Then she realised it was the Train Manager and quickly understood the situation. Then she noticed everyone was smirking at her.
For once, it wasn’t me!
Tuesday, 17 April 2007
Not a lot, I think.
It’s not a difficult thing to implement, really. The ticket manager just has to tap someone on the shoulder with a noisy I-Pod or interrupt a mobile phone conversation to tell the offender to shift it.
However, for passengers, the ‘Quiet Carriage’ can be slightly inconvenient. Often, it is only once you have taken a phone call on your mobile before you notice the signs saying ‘quiet carriage’. By then, it’s too late. There are no signs by the door of the train to say ‘you are entering a quiet carriage, sssh.’ It is only once you are sat down comfortably in your seat, reading your book, before you notice the signs. In a busy train, you are unlikely to move carriages just in case you need to take a phone call.
I know all this.
However, when the lad opposite me sat with his Ipod on ridiculously loudly so that all I could hear was the beat of his crap music, I started to feel irritation. Then I noticed we were in a ‘quiet carriage’ and felt justly irritated. I thought to myself, ‘I could just tell him to turn if off and point at the sign.’
I didn’t of course.
But I expected the Train Manager to do so as she came through the carriage checking tickets. She reached the noise Ipod boy and called for tickets. He ignored her because he couldn’t hear her. She had to wave a hand in front of his face to attract his attention. ‘yes! I though, ‘she’s going to tell him to turn it off as we are in a quiet carriage.’
Sadly not, she asked for his ticket, he pointed it at her, and she continued on her merry way. He continued to have poor taste in music.
So, I ask, what is the point of these quiet carriages?
Monday, 16 April 2007
The trains have been running to schedule over the past couple of weeks, despite some engineering works in a major area which, despite not affecting my section of line, I feared may have some knock-on effects. These engineering works meant that a lot of people probably took another mode of transport to work, while others took annual leave for the week of disruption. This combined with the Easter holidays meant that my train was blissfully peaceful last week. A double seat all to myself, no screaming teenagers, no businessmen barking down mobiles. Lovely. All in all, last week was top-notch service!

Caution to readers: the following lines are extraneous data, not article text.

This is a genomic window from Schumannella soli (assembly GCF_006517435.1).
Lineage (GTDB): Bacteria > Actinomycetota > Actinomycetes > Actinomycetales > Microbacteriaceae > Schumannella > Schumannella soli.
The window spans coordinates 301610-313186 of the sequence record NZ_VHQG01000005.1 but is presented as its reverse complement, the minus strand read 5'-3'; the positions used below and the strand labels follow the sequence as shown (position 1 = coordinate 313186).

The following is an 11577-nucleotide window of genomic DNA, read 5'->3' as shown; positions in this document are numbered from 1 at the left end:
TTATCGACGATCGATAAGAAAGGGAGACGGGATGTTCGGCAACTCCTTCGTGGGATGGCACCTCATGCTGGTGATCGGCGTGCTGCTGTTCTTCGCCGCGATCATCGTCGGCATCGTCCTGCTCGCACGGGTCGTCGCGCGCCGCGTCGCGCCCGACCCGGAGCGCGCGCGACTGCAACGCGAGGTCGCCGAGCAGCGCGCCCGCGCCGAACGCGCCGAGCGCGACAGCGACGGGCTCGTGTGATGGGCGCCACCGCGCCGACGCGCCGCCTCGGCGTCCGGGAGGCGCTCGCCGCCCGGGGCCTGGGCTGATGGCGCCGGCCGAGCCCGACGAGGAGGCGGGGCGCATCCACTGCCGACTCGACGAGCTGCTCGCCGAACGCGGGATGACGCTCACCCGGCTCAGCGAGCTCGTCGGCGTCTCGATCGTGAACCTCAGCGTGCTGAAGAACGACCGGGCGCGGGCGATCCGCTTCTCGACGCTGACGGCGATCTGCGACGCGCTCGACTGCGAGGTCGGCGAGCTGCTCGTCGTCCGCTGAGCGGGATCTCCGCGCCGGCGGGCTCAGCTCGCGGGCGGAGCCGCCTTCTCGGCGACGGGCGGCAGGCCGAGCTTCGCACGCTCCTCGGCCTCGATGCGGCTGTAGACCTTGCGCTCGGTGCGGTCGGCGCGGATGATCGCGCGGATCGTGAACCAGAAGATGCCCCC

I have now used ONE of my free golden tickets to Willy Wonka’s Chocolate Factory. Oh, I mean my free train journey of course.
Thursday, 5 April 2007
I have noticed a wide degree of variability of temperature in the trains recently though. Sometimes, it is unbearably warm and stuffy, others it is too chilly. I think I prefer the former temperate climate as it effortlessly allows me to fall into slumber when it is hot inside the carriage. When it is cold, however, I find myself shivering and trying to get myself warm enough to fall asleep.
You see, everything revolves around whether I can get a decent bit of kip or not.
On another note, I am reading John Banville’s The Sea. An interesting read with elegant language and prose. Although, in all honesty, not much has actually happened yet in the plot, which may be why I am sleeping a bit more this week!